As a techie, when I need something — anything — I turn to the Web. I do a quick search to find a service provider, or before engaging with one, to check out their services online. Often, I do a quick check on a company website to find out where it is located, or what its operating hours are. I also check a website to get an idea of stock or service availability, or simply just to get a telephone number or directions.
While many technology companies have a reasonable online presence, often complete with a flashy responsive design, there are still too many companies that seem to have a Web presence that would put Geocities, the online Web builder and hosting service from the 1990s, to shame.
In fact, I often cross a business off my list if its Web presence is not up to scratch. It may sound a little dramatic, but I’m sure the smart, tech-savvy readers of this website have done it, too.
The Internet has become such a big part of daily life that, no matter the size of your business, having a website — and a well designed website at that — is no longer something reserved only for online businesses or technology firms.
The restaurant and entertainment industries fare particularly poorly, it seems. I’m not a fan of franchised restaurants, at least not the big chains, so whenever I am looking for a new place to go, or just looking for takeaways, I tend to hop online and find out what’s on the menu first.
More often than not, the menu and prices are outdated. There are even a few restaurants in Johannesburg that offer a superb dining experience but they have no Web presence at all, relying instead on third-party restuarant guides.
I am not saying every business needs to run a high-end Web server with e-commerce and all the bells and whistles. But there are a few basics that every business needs to get right.
First and foremost, get your own URL. No one will take your business seriously if you use @yahoo.com as your advertised e-mail address. Buying a domain is really easy and there are many really good hosting providers that will help you along the way. The cost for your own .co.za domain is around R80/year, while a .com costs R130/year. You’ll still need Web hosting over and above the domain, but if you shop around you’ll be able to get a reliable Web hosting company that will charge you between R20/month and R100/month for basic Web hosting, depending on your needs.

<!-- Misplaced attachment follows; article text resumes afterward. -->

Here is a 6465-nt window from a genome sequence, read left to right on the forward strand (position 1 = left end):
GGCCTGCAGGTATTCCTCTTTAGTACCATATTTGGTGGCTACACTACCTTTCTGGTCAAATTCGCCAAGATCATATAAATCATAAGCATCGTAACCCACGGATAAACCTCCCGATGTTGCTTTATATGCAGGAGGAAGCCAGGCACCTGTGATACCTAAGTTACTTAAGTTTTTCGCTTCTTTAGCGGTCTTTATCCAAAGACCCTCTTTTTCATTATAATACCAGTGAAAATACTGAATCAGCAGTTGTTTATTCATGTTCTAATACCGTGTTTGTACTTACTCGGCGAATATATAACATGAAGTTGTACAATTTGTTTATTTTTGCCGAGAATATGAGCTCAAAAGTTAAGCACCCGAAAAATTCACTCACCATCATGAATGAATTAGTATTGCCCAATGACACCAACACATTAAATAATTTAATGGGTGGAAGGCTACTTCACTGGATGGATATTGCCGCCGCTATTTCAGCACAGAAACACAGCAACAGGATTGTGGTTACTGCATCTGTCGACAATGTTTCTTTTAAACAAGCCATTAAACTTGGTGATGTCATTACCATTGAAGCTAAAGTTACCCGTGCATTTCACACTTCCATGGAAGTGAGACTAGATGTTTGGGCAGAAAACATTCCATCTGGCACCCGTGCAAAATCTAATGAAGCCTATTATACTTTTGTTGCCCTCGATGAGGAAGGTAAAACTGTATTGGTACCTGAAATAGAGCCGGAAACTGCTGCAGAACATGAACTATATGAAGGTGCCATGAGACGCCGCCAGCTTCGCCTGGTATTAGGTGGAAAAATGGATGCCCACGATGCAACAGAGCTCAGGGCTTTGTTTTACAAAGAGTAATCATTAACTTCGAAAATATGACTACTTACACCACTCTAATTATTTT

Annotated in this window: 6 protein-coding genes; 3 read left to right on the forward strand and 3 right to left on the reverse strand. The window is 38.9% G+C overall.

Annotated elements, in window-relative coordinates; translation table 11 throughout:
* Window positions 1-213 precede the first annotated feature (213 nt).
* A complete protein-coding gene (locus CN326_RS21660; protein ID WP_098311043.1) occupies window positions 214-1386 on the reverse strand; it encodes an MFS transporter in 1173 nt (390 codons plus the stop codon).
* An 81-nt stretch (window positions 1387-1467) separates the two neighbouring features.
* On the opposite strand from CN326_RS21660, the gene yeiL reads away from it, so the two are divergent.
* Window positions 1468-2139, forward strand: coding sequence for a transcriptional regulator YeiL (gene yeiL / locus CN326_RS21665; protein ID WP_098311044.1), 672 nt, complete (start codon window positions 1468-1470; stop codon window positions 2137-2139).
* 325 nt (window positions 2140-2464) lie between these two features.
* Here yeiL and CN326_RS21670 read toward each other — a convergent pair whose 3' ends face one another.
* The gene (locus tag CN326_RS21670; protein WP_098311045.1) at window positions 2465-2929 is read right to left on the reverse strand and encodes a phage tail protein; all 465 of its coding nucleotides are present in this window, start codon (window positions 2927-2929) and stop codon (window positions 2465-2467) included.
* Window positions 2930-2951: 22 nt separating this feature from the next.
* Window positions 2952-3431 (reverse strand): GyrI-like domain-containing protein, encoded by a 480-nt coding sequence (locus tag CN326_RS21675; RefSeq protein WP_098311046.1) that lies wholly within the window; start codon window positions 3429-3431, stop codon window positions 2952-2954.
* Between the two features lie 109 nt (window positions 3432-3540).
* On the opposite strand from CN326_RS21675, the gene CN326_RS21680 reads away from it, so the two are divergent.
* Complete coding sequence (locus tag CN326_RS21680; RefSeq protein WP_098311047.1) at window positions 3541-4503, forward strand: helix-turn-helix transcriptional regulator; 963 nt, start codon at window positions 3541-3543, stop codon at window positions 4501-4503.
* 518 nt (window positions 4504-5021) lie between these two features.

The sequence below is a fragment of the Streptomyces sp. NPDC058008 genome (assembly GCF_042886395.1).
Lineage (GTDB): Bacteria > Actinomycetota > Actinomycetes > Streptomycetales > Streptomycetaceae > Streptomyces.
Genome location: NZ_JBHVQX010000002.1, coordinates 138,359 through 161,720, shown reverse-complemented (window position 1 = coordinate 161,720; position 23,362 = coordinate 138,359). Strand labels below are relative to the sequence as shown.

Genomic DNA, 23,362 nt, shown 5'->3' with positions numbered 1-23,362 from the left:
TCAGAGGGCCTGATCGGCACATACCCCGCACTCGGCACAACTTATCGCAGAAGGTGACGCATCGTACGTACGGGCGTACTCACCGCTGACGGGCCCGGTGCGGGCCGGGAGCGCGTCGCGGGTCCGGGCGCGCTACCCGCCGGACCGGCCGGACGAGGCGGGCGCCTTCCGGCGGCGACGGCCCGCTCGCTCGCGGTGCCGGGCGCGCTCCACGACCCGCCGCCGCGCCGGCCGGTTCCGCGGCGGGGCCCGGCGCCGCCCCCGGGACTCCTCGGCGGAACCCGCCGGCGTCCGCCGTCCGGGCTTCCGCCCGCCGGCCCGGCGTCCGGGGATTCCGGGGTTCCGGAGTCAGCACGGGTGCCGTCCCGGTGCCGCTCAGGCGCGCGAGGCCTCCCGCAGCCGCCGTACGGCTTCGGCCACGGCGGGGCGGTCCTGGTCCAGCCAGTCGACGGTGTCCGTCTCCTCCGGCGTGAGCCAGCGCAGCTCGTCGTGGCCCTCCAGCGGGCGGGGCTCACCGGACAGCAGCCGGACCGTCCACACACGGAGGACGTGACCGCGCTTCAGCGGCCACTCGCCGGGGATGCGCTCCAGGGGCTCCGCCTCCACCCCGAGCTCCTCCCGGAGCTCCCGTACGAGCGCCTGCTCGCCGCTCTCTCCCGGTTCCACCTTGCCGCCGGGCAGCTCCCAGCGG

For around the same cost, you can also register your URL via a platform such as WordPress.com, Wix or Squarespace and you’ll be able to use their tools to build a website without having to hack HTML or CSS code. But even that is not for everyone.
The ideal solution is to get a Web developer to put a basic website together for your business. You don’t have to spend thousands of rands on a website if you’re a small business. It’s only when you require complex functionality or specialist design that you’ll need to start budgeting for a larger project.
South Africa has no shortage of Web developers. A quick Google search will uncover some of the more popular ones. After all, a good Web developer should have a great online presence, not so?
With a developer secured, you’ll want to start specifying what you’d like featured on your website. You should resist the urge to make your website flashy and stick to clean and simple design and layout.
It goes without saying that your updated company information, including what exactly it is that your business does, should be easily available on the main page. And so many companies fail to provide a contact telephone number. It’s essential. No one wants to be greeted with a Web form.
Setting up a website is not rocket science, but when it’s done poorly it reflects really badly on a business. Keep it simple, but make sure the information on it is up to date.
There are many other tricks, like search engine optimisation, that could help your website perform better on search rankings, but this does not have to be your priority. Just make sure your website is an accurate reflection of your business.
The final deal-breaker for me is when a business website lists only an e-mail address or provides only a Web form but fails to respond within a few hours. I don’t expect an immediate reply — although that would certainly be nice and endear me to the company — but don’t make me wait too long. There are plenty of other places I can spend my money. — © 2014 NewsCentral Media